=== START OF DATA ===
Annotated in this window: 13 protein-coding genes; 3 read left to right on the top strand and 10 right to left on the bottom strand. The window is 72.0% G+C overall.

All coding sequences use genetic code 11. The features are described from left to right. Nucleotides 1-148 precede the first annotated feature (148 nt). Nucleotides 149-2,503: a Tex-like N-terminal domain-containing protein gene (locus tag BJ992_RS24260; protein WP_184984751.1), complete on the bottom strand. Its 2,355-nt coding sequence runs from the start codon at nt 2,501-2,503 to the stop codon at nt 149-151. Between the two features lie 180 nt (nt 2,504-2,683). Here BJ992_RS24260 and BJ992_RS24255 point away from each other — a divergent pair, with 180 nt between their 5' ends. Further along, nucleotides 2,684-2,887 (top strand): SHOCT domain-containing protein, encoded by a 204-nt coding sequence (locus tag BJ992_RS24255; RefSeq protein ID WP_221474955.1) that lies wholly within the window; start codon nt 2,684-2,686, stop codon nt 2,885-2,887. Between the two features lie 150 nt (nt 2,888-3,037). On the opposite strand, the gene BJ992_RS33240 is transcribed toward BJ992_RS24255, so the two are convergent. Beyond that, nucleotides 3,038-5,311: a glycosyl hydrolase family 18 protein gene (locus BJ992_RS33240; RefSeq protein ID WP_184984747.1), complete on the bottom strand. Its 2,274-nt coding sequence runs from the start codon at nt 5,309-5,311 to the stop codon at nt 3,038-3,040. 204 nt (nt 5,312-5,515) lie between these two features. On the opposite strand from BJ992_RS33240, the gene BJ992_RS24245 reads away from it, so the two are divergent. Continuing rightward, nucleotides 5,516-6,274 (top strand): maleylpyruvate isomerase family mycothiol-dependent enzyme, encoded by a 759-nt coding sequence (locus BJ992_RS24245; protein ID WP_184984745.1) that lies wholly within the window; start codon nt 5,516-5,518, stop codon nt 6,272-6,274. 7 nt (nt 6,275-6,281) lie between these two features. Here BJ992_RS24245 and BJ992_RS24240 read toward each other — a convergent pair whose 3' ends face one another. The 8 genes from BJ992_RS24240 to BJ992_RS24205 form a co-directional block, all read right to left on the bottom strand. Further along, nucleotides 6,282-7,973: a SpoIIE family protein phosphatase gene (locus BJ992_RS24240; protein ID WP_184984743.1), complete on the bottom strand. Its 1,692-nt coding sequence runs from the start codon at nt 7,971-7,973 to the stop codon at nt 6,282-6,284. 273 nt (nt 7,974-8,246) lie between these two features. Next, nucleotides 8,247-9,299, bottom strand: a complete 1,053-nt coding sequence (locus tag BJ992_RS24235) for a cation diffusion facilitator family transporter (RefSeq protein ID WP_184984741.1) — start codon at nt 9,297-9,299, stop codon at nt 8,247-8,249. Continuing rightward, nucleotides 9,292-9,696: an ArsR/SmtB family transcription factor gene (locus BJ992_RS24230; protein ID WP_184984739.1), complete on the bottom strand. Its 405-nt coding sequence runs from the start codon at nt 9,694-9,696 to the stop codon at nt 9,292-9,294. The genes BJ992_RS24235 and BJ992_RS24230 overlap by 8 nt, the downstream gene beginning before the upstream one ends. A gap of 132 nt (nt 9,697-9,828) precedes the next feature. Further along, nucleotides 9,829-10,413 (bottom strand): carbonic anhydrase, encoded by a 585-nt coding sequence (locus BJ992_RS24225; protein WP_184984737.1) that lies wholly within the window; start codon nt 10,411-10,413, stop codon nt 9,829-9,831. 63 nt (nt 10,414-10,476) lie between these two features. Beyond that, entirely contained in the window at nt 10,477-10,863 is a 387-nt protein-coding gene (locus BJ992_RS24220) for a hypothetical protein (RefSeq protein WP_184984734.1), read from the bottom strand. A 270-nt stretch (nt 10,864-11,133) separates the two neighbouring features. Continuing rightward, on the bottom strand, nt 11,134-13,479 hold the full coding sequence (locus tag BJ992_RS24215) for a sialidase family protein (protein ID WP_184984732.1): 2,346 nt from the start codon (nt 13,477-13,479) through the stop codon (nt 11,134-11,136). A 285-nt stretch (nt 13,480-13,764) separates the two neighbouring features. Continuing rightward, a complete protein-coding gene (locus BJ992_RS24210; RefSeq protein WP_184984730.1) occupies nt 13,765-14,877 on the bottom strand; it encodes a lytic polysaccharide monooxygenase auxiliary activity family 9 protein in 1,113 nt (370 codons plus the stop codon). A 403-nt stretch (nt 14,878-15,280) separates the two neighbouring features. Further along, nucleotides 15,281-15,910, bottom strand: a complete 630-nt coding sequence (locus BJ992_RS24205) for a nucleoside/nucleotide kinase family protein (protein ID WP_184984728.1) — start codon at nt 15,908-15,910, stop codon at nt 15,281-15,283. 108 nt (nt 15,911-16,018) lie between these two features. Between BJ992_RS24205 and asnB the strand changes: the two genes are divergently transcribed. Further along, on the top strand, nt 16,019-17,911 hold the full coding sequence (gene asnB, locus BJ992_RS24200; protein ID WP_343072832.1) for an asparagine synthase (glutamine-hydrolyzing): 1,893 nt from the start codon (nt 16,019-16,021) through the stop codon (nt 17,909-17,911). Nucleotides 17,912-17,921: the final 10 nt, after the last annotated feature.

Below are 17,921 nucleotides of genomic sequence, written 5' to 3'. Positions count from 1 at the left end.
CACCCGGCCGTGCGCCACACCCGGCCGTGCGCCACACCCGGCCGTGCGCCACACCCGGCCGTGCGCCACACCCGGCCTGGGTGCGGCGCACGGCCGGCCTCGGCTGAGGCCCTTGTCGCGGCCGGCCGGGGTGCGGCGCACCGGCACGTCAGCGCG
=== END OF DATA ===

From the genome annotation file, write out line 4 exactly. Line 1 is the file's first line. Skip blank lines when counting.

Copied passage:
CACCCGGCCGTGCGCCACACCCGGCCGTGCGCCACACCCGGCCGTGCGCCACACCCGGCCGTGCGCCACACCCGGCCTGGGTGCGGCGCACGGCCGGCCTCGGCTGAGGCCCTTGTCGCGGCCGGCCGGGGTGCGGCGCACCGGCACGTCAGCGCG